Working with Grids

Setting up a grid is very useful at all stages of a design process. In the early phases a grid can help to give scale to your project. It can help you to bring order to the design, and it can help you to generate alignments and common centers.  In later stages the grid can be used to communicate placement of objects to the people that will be building your designs. 

It is important to select a grid spacing that works with the type of project you are designing. A residential project may benefit from a smaller spacing. 44" or 48" is useful grid spacing for residential architecture because the scale is convenient for building components like doors. A hallway, for example, must be at least 36" wide. If you use a 44" or 48" spacing you will have your 36" width plus an allowance for the thickness of walls. Also, 48" is a common building material module. Typically, drywall comes in sheets of 48". 

Larger projects may demand a larger grid spacing. Wright College, for example, is laid out with a 5'-0" grid. The exterior panels of the school are placed at 5'-0" centers. Columns are placed in increments of 5'-0". The ceiling tiles are articulated as 20" squares. Three squares = 5'-0".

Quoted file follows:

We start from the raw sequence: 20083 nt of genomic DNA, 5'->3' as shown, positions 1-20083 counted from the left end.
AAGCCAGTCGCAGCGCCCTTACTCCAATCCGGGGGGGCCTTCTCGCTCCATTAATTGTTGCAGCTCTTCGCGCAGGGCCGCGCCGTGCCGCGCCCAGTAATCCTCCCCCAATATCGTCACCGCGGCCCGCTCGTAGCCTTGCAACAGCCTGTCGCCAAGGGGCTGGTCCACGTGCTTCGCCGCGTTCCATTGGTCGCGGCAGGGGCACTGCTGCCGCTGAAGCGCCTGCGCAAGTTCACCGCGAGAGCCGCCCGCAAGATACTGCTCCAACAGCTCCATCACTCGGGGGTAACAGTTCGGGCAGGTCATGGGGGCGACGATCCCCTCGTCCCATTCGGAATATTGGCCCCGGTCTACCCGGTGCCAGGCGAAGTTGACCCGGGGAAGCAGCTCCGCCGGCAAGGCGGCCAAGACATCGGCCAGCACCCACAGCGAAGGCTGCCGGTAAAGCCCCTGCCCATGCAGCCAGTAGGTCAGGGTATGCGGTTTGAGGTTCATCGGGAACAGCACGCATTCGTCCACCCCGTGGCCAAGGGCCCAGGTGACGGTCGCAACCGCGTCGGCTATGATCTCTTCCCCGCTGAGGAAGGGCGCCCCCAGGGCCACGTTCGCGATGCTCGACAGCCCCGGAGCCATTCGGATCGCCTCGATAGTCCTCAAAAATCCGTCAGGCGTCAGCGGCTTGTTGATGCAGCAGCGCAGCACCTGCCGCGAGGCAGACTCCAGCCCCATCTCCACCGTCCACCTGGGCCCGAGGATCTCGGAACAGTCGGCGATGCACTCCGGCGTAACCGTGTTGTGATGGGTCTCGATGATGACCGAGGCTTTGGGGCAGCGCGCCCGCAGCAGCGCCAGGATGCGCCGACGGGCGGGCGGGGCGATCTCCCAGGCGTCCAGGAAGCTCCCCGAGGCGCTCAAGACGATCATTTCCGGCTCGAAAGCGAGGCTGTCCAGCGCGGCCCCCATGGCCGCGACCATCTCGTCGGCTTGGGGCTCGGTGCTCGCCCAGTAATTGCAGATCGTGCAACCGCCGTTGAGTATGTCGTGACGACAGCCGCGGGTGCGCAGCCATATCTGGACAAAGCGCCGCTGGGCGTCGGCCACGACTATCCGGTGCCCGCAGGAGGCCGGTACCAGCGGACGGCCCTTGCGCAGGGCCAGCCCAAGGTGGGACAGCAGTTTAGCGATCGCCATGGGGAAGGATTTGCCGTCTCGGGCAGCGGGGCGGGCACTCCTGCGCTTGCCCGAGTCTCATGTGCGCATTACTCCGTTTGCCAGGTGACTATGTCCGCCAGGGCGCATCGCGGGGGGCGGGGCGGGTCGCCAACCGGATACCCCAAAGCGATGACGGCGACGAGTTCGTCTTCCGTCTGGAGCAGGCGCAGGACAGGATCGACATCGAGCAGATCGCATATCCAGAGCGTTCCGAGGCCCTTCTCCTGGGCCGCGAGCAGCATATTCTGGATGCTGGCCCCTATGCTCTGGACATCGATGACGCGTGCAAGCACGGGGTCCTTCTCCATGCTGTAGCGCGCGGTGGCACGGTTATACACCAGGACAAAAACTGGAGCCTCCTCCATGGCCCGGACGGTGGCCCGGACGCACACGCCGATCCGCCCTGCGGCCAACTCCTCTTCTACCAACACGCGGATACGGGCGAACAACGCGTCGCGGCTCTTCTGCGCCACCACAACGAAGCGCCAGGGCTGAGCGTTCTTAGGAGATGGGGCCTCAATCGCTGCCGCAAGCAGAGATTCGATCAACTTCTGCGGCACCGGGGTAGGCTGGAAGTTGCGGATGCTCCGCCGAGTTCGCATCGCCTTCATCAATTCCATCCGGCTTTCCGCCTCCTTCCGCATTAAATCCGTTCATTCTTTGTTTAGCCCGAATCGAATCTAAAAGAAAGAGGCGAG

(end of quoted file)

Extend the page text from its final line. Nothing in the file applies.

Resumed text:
The following video explains how to set up a grid in Revit. 

G.1. It is recommended for your motor motel that you use a 5'-0" grid. The reason is that the dimensions for many of the rooms are divisible by 5'-0". Go the Level 1 view.

G.2. Make a grid line using the Grid tool.

G.3. Select a column grid and use the Array tool to make multiple copies.

The image below shows a 200' by 150'  site with a 5'-0". It is not necessary to change the column numbers. Most of them will be eliminated later. Keep in mind that you can turn the grids on and off as needed by clicking on a grid line, clicking on the eye classes and selecting Hide Category.

Grid2.jpg